Christ the King Sunday - Year C
Today is the last Sunday of the liturgical year when we celebrate "Christ the King." But this is a relative newcomer to the Christian calendar. Pope Pius XI introduced the feast in 1925 and the Anglicans followed suit not long after. It is meant to celebrate the final kingship of Christ at the end of the liturgical year and the end of time.
But the language of kingship seems outmoded maybe even offensive to our post-modern sensibilities. And there are good reasons for this. We don't live under kings, so the metaphor feels irrelevant. And we're rightly repulsed at how the reigns of some monarchs meant terror for most subjects, as the prophet Jeremiah alludes to in our reading today.
Nonetheless, the language of kingship is embedded in the Christian story. The earliest followers of Jesus, and especially his detractors, used the language of kingship to describe who he was, and Jesus himself taught extensively about God’s Kingdom. The question then becomes what kingship means.
In the epistle for last week, Paul wrote to the church at Thessalonica. His ministry there started in the local synagogue, then expanded to include "a large number of God-fearing Greeks and not a few prominent women."
Then came the detractors. Their accusations have the suspicious sound of historical reliability. A mob complained to city officials that the Christians "defied Caesar's decrees" by saying that "there is another king, one called Jesus." Thessalonica erupted in riots.
Civic-minded Romans accused the early Christians of sedition because of the overt political implications of their confession of obeying "another king," belonging to a "kingdom of God," and a "citizenship in heaven." If Jesus is Lord and King, then allegiance to him is absolute and unconditional. Political heresy then follows — Caesar and Herod are not our Kings. At best, our allegiance to them is relative and conditional. At worst, they are posers to be deposed.
In the gospel for this week, Jesus is dragged to the Roman governor's palace for three reasons, all political: "We found this fellow subverting the nation, opposing payment of taxes to Caesar, and saying that He Himself is Christ, a King." Jesus died as a politically subversive criminal and therefore his followers were subversive citizens.
Pilate met the angry mob outside the Praetorium, then grilled Jesus alone back inside. "Are you the king of the Jews?"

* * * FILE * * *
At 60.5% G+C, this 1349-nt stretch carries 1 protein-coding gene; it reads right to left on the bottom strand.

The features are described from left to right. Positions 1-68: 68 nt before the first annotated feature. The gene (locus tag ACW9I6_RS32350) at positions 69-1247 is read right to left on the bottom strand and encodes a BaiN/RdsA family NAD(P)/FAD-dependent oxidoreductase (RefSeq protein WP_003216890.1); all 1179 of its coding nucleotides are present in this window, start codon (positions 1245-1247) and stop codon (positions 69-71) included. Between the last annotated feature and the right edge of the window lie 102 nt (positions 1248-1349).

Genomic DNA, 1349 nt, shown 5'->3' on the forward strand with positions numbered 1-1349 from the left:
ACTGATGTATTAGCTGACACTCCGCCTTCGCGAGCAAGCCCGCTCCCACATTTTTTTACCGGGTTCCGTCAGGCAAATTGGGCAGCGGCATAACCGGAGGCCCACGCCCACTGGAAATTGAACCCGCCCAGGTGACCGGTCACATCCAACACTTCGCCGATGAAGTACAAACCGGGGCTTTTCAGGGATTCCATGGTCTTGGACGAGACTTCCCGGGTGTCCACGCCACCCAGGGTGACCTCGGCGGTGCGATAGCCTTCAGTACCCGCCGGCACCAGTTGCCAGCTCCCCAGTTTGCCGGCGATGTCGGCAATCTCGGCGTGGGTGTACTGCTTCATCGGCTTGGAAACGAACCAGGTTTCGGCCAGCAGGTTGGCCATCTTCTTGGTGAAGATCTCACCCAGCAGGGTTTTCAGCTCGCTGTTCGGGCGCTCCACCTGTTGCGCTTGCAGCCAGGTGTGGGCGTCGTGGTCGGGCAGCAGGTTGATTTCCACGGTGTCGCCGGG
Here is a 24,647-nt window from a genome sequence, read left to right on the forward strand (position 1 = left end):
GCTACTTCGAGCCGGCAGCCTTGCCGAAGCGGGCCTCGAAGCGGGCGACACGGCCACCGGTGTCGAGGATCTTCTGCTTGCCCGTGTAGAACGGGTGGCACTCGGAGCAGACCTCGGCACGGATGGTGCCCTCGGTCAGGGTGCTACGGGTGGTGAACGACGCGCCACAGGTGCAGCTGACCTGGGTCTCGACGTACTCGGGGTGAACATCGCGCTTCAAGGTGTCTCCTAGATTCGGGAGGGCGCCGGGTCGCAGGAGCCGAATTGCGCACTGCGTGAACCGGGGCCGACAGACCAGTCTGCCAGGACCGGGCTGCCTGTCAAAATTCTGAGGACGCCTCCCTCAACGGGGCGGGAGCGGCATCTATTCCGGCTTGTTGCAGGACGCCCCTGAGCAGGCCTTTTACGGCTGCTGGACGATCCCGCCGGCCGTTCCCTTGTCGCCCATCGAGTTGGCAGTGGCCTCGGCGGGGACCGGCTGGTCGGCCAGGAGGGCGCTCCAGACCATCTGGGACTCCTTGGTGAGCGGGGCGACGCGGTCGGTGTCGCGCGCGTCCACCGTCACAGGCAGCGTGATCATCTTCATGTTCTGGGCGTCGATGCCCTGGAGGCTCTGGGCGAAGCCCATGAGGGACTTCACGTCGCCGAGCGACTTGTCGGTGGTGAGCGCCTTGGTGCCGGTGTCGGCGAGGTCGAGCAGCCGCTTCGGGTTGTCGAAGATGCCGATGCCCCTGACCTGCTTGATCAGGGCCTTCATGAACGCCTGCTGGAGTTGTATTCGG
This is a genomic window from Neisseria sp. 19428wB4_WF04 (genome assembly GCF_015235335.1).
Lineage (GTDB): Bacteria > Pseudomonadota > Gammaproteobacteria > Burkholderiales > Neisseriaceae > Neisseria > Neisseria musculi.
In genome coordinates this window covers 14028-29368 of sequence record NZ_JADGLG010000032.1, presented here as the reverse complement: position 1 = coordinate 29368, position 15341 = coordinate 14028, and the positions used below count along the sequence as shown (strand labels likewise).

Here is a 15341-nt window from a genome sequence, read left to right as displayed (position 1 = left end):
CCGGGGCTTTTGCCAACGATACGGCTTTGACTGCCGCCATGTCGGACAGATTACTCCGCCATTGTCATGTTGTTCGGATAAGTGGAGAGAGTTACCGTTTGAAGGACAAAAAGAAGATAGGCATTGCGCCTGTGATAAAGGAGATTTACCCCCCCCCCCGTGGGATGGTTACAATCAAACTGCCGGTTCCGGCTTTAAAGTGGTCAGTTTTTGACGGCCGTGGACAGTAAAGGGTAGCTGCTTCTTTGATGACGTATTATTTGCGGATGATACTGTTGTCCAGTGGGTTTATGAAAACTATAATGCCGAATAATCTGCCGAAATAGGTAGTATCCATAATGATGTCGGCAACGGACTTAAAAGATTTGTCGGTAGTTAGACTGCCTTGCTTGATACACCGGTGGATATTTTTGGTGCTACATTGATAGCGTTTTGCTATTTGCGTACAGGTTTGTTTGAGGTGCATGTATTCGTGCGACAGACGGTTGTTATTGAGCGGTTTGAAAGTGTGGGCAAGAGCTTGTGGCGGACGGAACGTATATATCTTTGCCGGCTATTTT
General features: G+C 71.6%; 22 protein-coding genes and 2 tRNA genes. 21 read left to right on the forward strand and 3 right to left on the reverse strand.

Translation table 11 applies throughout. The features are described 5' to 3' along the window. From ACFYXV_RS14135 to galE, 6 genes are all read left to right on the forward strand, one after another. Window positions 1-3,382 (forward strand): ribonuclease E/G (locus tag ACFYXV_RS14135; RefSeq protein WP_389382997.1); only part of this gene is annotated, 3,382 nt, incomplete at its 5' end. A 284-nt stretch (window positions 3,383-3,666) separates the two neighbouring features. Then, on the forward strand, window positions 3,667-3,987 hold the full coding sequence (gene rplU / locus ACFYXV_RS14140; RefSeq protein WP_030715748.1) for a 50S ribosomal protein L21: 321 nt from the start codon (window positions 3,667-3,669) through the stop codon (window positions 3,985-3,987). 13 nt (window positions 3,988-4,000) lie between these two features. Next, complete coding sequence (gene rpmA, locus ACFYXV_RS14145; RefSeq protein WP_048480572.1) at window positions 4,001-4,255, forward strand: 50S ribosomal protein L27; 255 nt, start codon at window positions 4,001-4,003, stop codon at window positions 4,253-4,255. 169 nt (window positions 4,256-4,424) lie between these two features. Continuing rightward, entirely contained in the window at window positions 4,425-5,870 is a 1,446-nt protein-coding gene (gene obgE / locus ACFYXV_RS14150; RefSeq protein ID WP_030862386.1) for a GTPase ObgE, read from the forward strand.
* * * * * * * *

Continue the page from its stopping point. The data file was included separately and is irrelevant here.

"My kingdom is not of this world," Jesus replied. "My kingdom is from another place."
"You are a king, then!" mocked Pilate.
"Yes, you are right in saying that I am a king."
Pilate went back outside, declared that Jesus was innocent, then had his soldiers beat, flog, and humiliate him with purple robes and a crown of thorns. "Hail, O king of the Jews!" they mocked.
Back outside, the mob hounded Pilate: "If you let this man go, you are no friend of Caesar. Anyone who claims to be a king opposes Caesar." Pilate thus found himself sandwiched between angering the mob and betraying his emperor.
He caved in: "Here is your king. Shall I crucify your king?"
"We have no king but Caesar!"
Pilate insulted the Jews one last time by fastening a notice to the cross, written in Aramaic, Latin, and Greek, which he knew would offend them: "Jesus of Nazareth, King of the Jews." They objected, of course: "Don't write 'The king of the Jews,' but that this man claimed to be king of the Jews."
It was too late: "What I have written, I have written," said Pilate. With his mockery of the Jews, Pilate wrote much more than he ever could have known or imagined.
Later believers would worship Jesus not only as king of the Jews, but also as "the king of kings", the "king of the ages", and "ruler of the kings of the earth". But even all that doesn't plumb the depths of the full Christian confession. If the language of kingship in the gospel offends us, the epistle to the Colossians makes your head explode.
It's impossible to reconstruct two thousand years after the fact, but it seems like the church at Colossae faced a syncretistic mishmash of spiritual teachings. Paul mentions philosophic speculations, ascetic practices about food and drink, and religious rituals based upon the lunar calendar or the Jewish Sabbath. All these, Paul says, are a mere "shadow" compared to the "reality" that we experience in Christ.
Jesus wasn't just the son of a carpenter, says Paul, an itinerate rabbi, or a rogue "king" who angered Rome. He's not even merely "the head of the church." Yes, he's all these, but he's far more.
The Colossian confession makes the language of kingship look pale and puny by comparison. For Paul, Jesus is the Lord of all creation and cosmos, whether "things in heaven and on earth, visible and invisible, whether thrones or powers or rulers or authorities."
The other readings this week fill out this picture of Christ the king and Lord of the cosmos. He's the one who gathers rather than scatters. Instead of waging war, "he makes wars cease to the ends of the earth; he breaks the bow and shatters the spear, he burns the shields with fire." (Psalm 46:9). Jesus the king welcomes the criminals (Luke 23:43).
In the mission and message of Jesus, says Paul, God will "reconcile to himself all things, whether things on earth or things in heaven." Peace and reconciliation for all of creation, this is what we celebrate on Christ the King Sunday.
May we live lives worthy of this king!